Sebastian Faulks was born in Newbury, England, in 1953, educated at various schools and at Cambridge University, from which he graduated in 1974 with the intention of becoming a novelist. He took a job teaching in a school in London and began to write freelance articles, mostly book reviews, for various papers. In 1978 he left teaching to take a job as a reporter with the Daily Telegraph in London. By this time he was also running a book club, the New Fiction Society, and was continuing to write fiction. His first novel, A Trick of Light, was published in 1984. By this time he had become a feature writer on the Sunday Telegraph and in 1986 moved to the new national daily paper the Independent as its literary editor. His second novel, The Girl at the Lion d'Or, was published in 1989.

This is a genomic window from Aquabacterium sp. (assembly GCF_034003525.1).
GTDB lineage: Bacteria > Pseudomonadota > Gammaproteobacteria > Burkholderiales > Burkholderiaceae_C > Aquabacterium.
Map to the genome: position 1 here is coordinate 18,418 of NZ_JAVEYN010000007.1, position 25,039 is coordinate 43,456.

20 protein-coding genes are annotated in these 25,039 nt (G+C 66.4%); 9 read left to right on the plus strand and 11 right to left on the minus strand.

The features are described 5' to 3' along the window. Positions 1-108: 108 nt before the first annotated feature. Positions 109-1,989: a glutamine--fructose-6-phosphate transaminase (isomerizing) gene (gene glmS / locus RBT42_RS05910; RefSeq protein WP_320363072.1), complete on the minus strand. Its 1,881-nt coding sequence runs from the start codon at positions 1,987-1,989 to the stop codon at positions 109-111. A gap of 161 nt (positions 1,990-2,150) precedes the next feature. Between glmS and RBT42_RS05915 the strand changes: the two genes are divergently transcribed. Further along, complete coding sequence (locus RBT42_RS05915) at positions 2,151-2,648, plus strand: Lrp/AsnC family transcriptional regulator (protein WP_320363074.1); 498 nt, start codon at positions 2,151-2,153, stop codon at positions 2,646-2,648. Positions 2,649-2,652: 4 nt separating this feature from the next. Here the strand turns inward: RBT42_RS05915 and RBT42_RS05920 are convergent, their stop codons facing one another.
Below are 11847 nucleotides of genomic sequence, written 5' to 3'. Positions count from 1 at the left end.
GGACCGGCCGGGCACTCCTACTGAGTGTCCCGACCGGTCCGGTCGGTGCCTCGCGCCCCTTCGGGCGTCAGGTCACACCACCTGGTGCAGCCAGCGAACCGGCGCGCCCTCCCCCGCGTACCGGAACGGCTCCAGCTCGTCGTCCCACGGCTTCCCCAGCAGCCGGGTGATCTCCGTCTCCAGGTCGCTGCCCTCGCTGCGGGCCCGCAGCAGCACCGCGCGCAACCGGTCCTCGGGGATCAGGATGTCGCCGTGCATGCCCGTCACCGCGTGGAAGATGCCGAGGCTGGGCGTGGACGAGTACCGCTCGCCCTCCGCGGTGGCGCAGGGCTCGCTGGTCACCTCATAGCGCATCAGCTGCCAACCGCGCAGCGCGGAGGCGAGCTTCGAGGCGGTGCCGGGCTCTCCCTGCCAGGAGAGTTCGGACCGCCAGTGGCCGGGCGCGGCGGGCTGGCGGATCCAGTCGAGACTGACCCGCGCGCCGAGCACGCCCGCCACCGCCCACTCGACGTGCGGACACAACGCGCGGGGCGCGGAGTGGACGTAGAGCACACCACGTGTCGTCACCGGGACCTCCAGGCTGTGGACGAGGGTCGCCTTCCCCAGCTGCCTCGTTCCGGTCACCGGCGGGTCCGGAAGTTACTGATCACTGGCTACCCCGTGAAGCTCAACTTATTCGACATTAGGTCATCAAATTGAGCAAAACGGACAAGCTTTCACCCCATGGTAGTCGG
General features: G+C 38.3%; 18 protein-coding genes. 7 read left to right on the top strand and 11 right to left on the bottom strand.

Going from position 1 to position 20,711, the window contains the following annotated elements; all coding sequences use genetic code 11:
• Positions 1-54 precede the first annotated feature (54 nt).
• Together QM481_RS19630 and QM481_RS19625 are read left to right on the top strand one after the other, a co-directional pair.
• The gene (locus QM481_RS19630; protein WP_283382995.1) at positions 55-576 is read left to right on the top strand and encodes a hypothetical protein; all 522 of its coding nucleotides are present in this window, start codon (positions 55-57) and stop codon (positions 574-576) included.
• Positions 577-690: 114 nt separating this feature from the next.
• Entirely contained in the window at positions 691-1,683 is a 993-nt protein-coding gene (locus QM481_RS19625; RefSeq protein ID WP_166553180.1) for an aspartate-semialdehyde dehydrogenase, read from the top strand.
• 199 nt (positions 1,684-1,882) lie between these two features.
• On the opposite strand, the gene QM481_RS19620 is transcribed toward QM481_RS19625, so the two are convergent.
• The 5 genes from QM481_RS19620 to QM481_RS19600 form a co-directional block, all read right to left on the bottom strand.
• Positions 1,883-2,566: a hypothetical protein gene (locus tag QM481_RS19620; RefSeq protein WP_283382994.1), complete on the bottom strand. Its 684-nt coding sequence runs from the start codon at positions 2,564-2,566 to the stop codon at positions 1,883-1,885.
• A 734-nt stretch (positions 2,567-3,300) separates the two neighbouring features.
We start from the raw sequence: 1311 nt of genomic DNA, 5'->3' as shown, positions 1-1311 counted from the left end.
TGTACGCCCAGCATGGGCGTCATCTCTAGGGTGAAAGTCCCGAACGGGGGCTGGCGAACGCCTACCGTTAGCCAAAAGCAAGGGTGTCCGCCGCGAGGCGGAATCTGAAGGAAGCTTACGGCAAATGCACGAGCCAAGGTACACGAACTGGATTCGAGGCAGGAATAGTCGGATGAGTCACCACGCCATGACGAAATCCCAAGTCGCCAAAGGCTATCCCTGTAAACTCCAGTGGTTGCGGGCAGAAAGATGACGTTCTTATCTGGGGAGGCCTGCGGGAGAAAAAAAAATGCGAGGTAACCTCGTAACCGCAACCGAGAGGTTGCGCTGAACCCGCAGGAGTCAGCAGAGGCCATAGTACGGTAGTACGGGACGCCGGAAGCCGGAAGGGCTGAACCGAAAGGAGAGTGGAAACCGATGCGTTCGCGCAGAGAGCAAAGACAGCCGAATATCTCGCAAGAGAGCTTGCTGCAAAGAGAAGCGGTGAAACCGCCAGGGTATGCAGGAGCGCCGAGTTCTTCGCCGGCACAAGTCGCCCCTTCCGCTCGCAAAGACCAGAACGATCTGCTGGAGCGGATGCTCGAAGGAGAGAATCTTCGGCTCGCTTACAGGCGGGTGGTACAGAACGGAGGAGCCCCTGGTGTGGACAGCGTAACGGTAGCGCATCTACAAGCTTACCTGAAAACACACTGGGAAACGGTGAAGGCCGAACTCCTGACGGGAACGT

In 1991 he gave up journalism to concentrate on writing. In 1992 his third novel, A Fool's Alphabet, was published in London (New York: Little, Brown, 1993), and in 1993 he published Birdsong to huge critical acclaim. It has so far sold more than 400,000 copies in Britain. In January 1997 a television and bookshop poll among British readers placed it in their top fifty books of the century. He was named Author of the Year in the British Book Awards of 1995.
He has since published a nonfiction book, The Fatal Englishman: Three Short Lives, which was also a bestseller, and is nearing the end of a new novel. He married in 1989, and he and his wife have three small children. They spent 1996 in France but are now back in London.
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